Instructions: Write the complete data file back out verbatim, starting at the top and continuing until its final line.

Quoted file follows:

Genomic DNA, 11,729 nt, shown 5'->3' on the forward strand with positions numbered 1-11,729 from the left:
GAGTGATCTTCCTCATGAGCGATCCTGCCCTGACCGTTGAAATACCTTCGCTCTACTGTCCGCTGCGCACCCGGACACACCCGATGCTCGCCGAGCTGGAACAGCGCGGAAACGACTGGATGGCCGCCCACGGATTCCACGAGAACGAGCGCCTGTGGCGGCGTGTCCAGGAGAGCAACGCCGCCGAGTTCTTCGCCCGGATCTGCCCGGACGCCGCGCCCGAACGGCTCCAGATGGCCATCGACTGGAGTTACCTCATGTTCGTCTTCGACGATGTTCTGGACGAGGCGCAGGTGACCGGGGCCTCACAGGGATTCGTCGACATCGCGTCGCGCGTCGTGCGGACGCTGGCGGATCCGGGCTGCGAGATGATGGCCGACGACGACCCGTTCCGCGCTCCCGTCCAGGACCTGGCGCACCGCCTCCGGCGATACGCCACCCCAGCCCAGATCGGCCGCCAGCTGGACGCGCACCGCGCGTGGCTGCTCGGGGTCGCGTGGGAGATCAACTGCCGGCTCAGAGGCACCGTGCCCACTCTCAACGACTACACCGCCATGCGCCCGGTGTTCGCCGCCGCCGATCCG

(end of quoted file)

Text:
Genomic DNA, 11,729 nt, shown 5'->3' on the forward strand with positions numbered 1-11,729 from the left:
GAGTGATCTTCCTCATGAGCGATCCTGCCCTGACCGTTGAAATACCTTCGCTCTACTGTCCGCTGCGCACCCGGACACACCCGATGCTCGCCGAGCTGGAACAGCGCGGAAACGACTGGATGGCCGCCCACGGATTCCACGAGAACGAGCGCCTGTGGCGGCGTGTCCAGGAGAGCAACGCCGCCGAGTTCTTCGCCCGGATCTGCCCGGACGCCGCGCCCGAACGGCTCCAGATGGCCATCGACTGGAGTTACCTCATGTTCGTCTTCGACGATGTTCTGGACGAGGCGCAGGTGACCGGGGCCTCACAGGGATTCGTCGACATCGCGTCGCGCGTCGTGCGGACGCTGGCGGATCCGGGCTGCGAGATGATGGCCGACGACGACCCGTTCCGCGCTCCCGTCCAGGACCTGGCGCACCGCCTCCGGCGATACGCCACCCCAGCCCAGATCGGCCGCCAGCTGGACGCGCACCGCGCGTGGCTGCTCGGGGTCGCGTGGGAGATCAACTGCCGGCTCAGAGGCACCGTGCCCACTCTCAACGACTACACCGCCATGCGCCCGGTGTTCGCCGCCGCCGATCCG